It is possible, therefore, that the ballad may have actually been written and distributed as a way to convict Every. During Every's career, the government used the media to portray him as a notorious criminal in an effort to sway public opinion on piracy, but the result has been described as a "near-total failure. There are no reliable contemporary accounts of Every's flag. According to the ballad "A Copy of Verses," Henry Every's pirate flag was red with four gold chevrons.

    At some point long after Every's disappearance, another flag was ascribed to him: a white skull in profile wearing a kerchief and an earring, above a saltire of two white crossed bones, on a black field. The original source in which this flag first appears is not known, but it does not appear in publications until the s or early s. If the flag is genuine, it contradicts the generally accepted belief that French pirate Emanuel Wynn was the first to use the skull and crossbones motif, in Furthermore, earrings and bandanas were generally not associated with pirates until the artwork of Howard Pyle in the s, so it is almost certain that this flag is a 20th-century invention.

    From Wikipedia, the free encyclopedia. For the New Zealand rugby union player, see Henry Avery rugby union. For other people, see Henry Every disambiguation. Newton Ferrers , England. Uncertain proposed Devon , England. Declaration of Henry Every to English ship commanders [44]. Wherefore as I Commonly Speake wth all Ships I Desire who ever Comes to ye perusal of this to take this Signall that if you or aney whome you may informe are desirous to know wt wee are att a Distance then make your Antient [i.

    Two common depictions of Henry Every's Jolly Roger []. Piracy portal Biography portal History portal. John Avery , but the memoir is a work of fiction. Daniel Defoe later borrowed this name for his book The King of Pirates , and the usage of "John Avery" continued afterward, most notably by the Dictionary of National Biography.

    Some have speculated that it referred to Every's height, the pirate having once been described as "a tall, strongly built man. However, according to governmental records as well as depositions given by captured members of Every's crew, the ship's name was Charles II. Baldridge is known to have kept detailed records of the ships that visited his settlement between and , and the Fancy is not listed as one of those ships.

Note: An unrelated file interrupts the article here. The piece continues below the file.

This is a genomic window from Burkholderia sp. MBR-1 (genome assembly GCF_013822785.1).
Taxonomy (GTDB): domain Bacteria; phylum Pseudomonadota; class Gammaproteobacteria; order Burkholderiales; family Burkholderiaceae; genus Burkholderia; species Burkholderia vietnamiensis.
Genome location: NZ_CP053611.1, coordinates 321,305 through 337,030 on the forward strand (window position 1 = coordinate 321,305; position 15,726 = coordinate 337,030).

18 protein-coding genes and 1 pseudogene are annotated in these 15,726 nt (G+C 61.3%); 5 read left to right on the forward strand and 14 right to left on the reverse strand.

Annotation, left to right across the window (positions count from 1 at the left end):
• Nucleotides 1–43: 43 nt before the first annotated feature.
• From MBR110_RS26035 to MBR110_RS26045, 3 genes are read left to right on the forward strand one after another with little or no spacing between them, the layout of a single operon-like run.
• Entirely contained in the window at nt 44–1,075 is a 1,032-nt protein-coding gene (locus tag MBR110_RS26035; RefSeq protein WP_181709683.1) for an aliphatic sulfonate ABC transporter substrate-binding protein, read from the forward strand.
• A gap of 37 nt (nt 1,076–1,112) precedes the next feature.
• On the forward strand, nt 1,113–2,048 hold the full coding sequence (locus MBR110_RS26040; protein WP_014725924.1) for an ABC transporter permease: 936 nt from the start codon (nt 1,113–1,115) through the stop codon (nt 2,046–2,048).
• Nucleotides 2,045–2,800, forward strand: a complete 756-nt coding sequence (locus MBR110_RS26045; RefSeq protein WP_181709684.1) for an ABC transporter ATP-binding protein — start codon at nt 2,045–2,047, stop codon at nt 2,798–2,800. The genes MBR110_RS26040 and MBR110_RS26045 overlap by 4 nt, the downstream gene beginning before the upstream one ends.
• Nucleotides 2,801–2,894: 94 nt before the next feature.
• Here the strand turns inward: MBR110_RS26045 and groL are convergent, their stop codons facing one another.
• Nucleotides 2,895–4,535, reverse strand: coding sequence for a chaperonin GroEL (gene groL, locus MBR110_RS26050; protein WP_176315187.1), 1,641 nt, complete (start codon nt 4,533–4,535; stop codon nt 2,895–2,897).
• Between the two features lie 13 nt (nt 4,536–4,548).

Retrieved 27 January Continued from our last ". The Cornishman Fortescue editor Institute of Historical Research. Retrieved 2 January The black version appears in Botting p. A Copy of Verses. London: Theophilus Lewis — via Wikisource. The Visitation of the County of Somerset in the Year Harleian Society. Retrieved 22 August Doctor Who Classic Episode Guide. Radio Times. Archived from the original on 18 April Retrieved 17 April Retrieved 10 May Doctor Who.

    Series 6. Episode 3. BBC One. Doctor Who website. Retrieved 13 May Doctor Who News Page. Baer, Joel H. Eighteenth-Century Life. Johns Hopkins University Press. Folk Music Journal. English Folk Dance and Song Society. Pirates of the British Isles. London: Tempus Publishing. Biographia Dramatica; or, A Companion to the Playhouse.

    Botting, Douglas The Pirates. Breverton, Terry Gretna, LA: Pelican Publishing. Bruce, Peter Henry Memoirs of Peter Henry Bruce, Esq. London: T. Payne, and Son, Mewsgate. Retrieved 1 July Burgess, Douglas R. Journal of British Studies. The University of Chicago Press. Davis, Ralph London: Macmillan Publishers.

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    The Pirates of the New England Coast — Mineola, NY: Dover Publications. Earle, Peter The Pirate Wars. New York, NY: St. Martin's Griffin.

    Henry Every

    Ellms, Charles The Pirates Own Book. Emlyn, Sollom , ed. London: J. Walthoe Sen.